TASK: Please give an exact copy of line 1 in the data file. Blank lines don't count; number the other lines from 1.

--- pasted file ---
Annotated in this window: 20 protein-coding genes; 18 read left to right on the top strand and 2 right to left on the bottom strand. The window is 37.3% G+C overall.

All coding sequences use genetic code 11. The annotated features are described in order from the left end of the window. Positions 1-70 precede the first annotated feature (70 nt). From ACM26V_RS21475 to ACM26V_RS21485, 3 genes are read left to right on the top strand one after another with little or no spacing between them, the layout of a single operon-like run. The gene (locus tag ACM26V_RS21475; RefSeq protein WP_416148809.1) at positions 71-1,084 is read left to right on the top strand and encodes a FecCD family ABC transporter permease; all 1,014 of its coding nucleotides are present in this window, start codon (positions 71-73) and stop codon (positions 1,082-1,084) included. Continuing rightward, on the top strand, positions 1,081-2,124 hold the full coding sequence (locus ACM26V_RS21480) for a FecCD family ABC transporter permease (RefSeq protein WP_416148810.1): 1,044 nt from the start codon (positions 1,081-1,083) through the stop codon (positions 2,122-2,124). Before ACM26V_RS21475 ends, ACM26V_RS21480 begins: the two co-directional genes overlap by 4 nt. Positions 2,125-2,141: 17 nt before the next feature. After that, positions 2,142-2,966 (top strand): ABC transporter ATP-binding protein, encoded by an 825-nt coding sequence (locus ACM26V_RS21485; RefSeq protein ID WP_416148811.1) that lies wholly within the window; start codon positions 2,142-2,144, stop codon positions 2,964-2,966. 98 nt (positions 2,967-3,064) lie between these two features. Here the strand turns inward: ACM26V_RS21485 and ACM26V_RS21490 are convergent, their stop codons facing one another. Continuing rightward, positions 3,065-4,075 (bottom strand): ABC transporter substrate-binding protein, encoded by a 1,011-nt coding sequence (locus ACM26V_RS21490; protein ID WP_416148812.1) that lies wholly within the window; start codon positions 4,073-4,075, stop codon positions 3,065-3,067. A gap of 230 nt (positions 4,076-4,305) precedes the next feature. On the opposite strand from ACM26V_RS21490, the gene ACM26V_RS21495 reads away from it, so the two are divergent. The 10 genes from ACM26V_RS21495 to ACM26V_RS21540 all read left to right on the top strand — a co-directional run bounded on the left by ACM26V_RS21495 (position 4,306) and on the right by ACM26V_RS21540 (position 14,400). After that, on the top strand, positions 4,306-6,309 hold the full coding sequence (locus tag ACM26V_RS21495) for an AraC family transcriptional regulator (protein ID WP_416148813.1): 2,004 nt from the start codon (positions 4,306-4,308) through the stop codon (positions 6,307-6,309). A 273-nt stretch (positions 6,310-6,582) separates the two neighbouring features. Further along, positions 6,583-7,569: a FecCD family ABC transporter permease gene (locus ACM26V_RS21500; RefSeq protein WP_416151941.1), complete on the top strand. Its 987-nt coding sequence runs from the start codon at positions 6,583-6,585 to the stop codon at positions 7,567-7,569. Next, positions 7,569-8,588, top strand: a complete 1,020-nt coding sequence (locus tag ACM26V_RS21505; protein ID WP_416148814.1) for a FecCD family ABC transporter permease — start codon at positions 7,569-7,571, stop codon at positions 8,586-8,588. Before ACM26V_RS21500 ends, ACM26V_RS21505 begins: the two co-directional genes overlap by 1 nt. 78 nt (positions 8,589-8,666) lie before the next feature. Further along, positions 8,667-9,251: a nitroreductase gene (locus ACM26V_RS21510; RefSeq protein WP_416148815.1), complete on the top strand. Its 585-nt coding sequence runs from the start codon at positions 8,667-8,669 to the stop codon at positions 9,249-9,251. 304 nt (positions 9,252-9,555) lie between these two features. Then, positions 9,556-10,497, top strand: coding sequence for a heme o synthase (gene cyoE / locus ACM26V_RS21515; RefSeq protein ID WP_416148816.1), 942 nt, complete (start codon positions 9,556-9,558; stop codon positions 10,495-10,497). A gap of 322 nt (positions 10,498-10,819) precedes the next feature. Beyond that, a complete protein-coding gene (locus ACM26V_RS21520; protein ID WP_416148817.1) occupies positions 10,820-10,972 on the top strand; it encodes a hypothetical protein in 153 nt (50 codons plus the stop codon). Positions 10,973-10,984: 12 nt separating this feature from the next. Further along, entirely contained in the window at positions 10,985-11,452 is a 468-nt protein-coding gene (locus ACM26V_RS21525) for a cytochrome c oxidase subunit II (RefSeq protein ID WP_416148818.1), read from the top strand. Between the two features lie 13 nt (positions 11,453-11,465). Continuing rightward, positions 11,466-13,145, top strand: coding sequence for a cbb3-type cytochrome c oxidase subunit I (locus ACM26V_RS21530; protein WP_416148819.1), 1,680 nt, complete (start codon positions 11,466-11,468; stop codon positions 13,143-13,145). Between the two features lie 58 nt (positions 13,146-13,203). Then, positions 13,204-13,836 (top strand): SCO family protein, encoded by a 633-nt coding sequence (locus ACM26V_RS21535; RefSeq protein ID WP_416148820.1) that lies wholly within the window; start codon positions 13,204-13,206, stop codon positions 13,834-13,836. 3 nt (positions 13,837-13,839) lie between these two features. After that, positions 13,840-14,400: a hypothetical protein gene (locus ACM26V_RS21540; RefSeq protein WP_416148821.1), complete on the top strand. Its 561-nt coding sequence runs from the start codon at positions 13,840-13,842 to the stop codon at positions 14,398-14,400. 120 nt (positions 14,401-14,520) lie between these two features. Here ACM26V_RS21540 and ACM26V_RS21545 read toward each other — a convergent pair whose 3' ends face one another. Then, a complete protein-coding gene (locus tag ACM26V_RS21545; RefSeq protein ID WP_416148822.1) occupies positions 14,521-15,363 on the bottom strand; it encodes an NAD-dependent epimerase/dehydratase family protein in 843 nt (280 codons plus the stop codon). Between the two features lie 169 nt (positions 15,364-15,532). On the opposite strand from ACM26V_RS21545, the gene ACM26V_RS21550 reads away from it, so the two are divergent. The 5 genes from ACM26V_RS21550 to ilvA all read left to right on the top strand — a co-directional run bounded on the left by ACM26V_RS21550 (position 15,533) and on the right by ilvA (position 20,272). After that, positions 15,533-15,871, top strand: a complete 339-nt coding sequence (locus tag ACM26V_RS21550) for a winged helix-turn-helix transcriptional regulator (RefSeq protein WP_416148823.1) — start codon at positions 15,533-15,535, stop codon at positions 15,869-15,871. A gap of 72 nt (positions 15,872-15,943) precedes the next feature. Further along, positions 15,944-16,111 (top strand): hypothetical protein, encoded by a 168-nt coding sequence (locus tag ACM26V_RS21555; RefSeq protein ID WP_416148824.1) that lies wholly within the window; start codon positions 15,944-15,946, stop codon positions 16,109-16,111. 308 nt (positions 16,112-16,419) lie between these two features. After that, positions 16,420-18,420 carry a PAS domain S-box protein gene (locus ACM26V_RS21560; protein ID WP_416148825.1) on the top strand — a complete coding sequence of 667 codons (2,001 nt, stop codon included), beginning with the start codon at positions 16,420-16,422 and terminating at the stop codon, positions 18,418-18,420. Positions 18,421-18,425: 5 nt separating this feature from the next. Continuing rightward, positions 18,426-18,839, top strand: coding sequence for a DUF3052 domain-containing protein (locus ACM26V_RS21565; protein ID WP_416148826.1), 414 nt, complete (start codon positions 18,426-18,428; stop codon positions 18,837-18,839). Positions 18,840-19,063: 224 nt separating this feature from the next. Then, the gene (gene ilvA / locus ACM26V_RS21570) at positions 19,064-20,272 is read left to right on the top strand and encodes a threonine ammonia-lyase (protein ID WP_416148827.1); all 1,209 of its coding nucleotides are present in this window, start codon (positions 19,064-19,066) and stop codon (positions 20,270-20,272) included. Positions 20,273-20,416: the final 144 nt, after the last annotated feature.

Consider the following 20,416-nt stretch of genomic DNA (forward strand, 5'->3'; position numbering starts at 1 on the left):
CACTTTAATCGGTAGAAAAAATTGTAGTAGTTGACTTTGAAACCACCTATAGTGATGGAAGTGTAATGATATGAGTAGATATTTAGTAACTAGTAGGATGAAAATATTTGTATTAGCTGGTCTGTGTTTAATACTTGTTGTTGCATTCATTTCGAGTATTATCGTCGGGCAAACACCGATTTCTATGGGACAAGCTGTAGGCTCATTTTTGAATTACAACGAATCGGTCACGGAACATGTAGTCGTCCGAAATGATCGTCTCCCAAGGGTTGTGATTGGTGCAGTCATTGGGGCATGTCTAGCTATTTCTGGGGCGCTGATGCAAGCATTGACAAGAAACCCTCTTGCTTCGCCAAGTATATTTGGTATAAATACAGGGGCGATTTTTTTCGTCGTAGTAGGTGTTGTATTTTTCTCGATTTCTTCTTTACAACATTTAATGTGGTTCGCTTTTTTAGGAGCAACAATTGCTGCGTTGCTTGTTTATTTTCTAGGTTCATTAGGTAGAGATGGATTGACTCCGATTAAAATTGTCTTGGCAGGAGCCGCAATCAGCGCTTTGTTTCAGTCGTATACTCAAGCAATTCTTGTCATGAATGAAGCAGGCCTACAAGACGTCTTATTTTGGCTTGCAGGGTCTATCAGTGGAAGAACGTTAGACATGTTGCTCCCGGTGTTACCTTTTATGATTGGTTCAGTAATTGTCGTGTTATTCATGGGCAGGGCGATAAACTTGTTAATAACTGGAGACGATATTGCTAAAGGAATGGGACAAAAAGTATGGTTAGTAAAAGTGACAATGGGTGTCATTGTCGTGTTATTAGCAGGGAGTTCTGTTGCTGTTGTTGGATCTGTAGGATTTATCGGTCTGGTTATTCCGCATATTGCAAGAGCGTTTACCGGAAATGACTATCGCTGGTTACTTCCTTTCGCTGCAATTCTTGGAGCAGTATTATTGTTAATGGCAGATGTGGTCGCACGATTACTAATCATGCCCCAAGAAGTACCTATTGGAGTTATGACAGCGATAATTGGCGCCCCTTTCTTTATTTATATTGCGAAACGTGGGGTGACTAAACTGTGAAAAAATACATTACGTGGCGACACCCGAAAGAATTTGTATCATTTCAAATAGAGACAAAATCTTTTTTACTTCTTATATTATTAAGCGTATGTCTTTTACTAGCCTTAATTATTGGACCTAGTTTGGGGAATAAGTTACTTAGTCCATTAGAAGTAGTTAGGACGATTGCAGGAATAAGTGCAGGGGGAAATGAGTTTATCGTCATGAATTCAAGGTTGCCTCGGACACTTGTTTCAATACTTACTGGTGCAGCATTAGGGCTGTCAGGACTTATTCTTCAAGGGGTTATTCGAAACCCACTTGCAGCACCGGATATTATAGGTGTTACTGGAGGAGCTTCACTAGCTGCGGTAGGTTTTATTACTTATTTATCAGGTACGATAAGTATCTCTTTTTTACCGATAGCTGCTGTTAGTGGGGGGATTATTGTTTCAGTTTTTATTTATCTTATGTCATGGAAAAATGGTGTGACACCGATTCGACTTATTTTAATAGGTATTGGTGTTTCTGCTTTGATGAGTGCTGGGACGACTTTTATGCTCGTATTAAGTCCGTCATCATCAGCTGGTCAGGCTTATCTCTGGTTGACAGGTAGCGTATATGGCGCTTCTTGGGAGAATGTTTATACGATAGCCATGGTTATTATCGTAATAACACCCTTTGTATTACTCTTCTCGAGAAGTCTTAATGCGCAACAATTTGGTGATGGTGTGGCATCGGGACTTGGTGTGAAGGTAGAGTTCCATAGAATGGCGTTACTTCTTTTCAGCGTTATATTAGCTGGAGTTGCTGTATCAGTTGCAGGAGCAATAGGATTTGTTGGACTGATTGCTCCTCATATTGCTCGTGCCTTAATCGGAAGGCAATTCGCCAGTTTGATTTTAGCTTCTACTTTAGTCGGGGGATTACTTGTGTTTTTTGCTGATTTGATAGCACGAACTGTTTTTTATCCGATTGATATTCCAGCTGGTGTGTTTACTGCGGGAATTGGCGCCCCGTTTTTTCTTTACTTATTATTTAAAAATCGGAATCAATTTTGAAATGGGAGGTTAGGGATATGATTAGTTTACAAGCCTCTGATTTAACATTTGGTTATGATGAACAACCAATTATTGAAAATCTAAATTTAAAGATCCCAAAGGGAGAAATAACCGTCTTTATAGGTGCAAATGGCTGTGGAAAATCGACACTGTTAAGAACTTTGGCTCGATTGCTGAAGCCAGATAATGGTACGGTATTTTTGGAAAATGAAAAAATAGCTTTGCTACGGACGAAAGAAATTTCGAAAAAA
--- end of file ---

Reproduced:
Annotated in this window: 20 protein-coding genes; 18 read left to right on the top strand and 2 right to left on the bottom strand. The window is 37.3% G+C overall.